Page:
Frequently Asked Questions
Q. What is mHealth?
A. Mobile Health, or mHealth, can be defined as medical and public health practice supported by mobile devices, such as mobile phones, patient monitoring devices, tablets, personal digital assistants (PDAs), and other wireless devices. The ubiquity of mobile devices in both developed and developing countries presents an opportunity to improve health outcomes through the innovative delivery of health services and information.
Some uses of mHealth include:
- Education and Awareness - Messaging in support of public health and behavioral change campaigns
- Diagnostic and Treatment Support - Mobile phone as point-of-care device
- Disease and Epidemic Outbreak Tracking - Sending and receiving data on disease incidence, outbreaks and public health emergencies
- Supply Chain Management - Using mobile solution to improve stock-outs and combat counterfeiting
- Remote Data Collection - Collecting real-time patient data with mobile applications
- Remote Monitoring - Maintaining care giver appointments or ensuring medication regime adherence
- Healthcare Worker Communication and Training - Connecting health workers with sources of information
Q. What is the mHealth Alliance?
A. Working with diverse partners, the mHealth Alliance advances mHealth through research, advocacy, and support for the development of interoperable solutions and sustainable deployment models. The Alliance, which is hosted by the United Nations Foundation, sponsors events and conferences, leads cross-sector mHealth initiatives and workshops, and hosts Health Unbound (HUB), an online knowledge resource center and interactive network for the global mHealth community.
Q. What is the mHealth Alliance's goal?
A. The mHealth Alliance's goal is to mobilize the effective integration of mHealth into global health practices, programs, and policies by building the mobile health commons. Achieving this goal would mean the following:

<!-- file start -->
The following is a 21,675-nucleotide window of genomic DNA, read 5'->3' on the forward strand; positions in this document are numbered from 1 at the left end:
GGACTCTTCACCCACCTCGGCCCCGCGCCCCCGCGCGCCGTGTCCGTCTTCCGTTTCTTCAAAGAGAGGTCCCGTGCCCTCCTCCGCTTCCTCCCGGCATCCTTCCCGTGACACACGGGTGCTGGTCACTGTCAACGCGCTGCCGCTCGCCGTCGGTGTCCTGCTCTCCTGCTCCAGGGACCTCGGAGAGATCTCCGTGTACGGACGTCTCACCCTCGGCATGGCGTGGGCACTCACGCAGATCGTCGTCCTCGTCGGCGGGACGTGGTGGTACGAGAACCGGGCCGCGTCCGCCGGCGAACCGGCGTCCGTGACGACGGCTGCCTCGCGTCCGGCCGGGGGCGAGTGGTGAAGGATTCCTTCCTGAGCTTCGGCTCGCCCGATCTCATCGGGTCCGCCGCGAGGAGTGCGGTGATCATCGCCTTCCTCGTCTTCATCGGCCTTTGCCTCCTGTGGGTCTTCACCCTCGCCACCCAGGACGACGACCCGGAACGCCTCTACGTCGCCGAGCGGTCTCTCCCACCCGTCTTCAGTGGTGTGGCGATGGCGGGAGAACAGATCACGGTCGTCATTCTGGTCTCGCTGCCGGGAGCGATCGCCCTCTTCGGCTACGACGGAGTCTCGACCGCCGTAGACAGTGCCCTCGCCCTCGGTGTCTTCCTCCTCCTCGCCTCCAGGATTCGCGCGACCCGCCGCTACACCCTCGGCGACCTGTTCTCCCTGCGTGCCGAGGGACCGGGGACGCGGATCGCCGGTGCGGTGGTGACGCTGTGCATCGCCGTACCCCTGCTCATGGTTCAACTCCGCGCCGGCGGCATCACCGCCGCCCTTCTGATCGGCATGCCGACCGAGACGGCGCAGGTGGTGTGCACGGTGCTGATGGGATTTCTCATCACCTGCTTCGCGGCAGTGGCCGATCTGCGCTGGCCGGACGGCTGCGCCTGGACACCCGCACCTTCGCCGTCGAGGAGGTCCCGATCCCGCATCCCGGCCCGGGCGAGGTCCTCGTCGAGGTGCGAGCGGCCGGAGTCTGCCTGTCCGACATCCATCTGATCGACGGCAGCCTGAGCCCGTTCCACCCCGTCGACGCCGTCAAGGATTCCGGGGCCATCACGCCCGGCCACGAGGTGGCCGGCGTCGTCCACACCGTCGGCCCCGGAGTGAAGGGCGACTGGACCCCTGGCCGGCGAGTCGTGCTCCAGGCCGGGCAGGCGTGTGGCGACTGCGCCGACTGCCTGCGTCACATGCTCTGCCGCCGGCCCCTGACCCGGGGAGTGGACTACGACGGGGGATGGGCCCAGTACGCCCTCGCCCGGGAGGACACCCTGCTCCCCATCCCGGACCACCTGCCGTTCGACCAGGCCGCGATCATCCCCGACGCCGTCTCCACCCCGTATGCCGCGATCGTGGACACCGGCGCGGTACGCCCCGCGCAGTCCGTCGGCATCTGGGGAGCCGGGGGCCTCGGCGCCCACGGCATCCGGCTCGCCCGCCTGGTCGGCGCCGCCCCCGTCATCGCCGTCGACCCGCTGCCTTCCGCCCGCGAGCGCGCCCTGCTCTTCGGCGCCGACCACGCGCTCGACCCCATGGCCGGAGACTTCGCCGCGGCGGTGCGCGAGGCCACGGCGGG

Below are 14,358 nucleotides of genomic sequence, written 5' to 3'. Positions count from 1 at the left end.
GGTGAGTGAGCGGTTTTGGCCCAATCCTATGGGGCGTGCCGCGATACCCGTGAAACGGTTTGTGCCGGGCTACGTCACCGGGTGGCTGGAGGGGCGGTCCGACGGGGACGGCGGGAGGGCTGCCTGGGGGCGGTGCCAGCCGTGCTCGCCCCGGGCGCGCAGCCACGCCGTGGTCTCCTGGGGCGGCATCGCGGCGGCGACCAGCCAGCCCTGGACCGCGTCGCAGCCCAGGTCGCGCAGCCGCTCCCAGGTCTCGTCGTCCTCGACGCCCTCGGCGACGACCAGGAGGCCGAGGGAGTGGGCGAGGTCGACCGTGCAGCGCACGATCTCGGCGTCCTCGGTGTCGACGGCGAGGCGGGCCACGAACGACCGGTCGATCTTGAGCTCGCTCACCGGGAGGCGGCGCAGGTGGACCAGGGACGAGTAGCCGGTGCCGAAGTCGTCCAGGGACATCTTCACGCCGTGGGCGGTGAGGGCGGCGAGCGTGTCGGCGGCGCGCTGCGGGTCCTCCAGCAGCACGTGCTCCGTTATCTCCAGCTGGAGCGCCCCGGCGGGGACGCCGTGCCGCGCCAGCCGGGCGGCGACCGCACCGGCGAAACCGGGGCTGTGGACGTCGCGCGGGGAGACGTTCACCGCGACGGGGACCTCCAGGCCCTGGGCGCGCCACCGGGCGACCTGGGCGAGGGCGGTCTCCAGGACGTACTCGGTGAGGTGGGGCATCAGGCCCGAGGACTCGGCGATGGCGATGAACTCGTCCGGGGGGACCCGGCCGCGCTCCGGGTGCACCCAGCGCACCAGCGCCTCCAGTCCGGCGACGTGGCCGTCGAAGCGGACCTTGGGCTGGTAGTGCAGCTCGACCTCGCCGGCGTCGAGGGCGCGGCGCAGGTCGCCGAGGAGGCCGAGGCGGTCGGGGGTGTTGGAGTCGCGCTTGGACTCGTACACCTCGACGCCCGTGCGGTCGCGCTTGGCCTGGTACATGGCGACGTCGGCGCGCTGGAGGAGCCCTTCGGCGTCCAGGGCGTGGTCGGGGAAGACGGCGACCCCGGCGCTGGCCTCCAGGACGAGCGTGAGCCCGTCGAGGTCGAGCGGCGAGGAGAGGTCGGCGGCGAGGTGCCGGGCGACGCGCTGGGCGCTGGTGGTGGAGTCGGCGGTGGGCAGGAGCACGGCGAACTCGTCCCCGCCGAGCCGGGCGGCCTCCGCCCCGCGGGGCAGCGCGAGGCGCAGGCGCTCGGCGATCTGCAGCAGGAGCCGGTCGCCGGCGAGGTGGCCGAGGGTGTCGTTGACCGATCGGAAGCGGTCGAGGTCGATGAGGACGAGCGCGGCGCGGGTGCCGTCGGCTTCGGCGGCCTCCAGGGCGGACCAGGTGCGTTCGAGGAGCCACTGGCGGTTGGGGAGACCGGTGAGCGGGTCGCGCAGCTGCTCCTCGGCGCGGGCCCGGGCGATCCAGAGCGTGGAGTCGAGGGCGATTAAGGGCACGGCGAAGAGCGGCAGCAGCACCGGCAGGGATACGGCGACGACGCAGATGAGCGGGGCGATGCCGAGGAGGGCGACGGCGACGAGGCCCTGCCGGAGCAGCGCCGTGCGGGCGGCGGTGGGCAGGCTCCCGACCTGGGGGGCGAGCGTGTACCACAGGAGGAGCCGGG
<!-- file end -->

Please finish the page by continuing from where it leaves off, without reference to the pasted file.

- The health community is aware of mHealth and effectively uses mobile for health.
- mHealth uses commonly accepted health and technology standards; policies apply to and account for mHealth.
- Programming and funding of health initiatives and services include mobile components when appropriate.
- mHealth is scaled and sustainable, as common challenges have been addressed.
Q. How did the mHealth Alliance begin?
A. The idea for the mHealth Alliance emanated from a July 2008 conference in Bellagio, Italy, on the future of mHealth, during which participants committed to forming a non-profit mHealth Alliance to maximize the impact of mobile health, especially in emerging economies, by ensuring interoperability and open-standards based solutions.
Launched at the GSM Mobile World Congress in February 2009 by the Rockefeller Foundation, United Nations Foundation, and Vodafone Foundation, the mHealth Alliance now includes the GSM Association, HP, and Norad among its founding partners.
Q. How can I stay connected with mHealth Alliance?
A. There are many ways to engage with the mHealth Alliance. Individuals can sign up for mPulse, our monthly enewsletter. You can also follow us on Twitter, like us on Facebook, join our group on LinkedIn, and get in the conversation on HUB.
mHealth Alliance membership is open to organizations, corporations, institutions, governments, and bi-lateral and multi-lateral agencies. Visit our membership page to learn more about the benefits of becoming a member of the mHealth Alliance.
Q. What health areas are key to the mHealth Alliance's work?
A. The mHealth Alliance's work is twofold:
- Strategic priorities, which are vital to removing barriers that hold the mHealth field from advancing into the mainstream. The Alliance is building working groups and Communities of Practice on HUB [link to www.HealthUnbound.org] to address these topics.
- Health Focus Areas, which show potential for maximizing the impact of mHealth solutions. The Alliance often works with partners to define these areas and incorporate mHealth solutions into each area.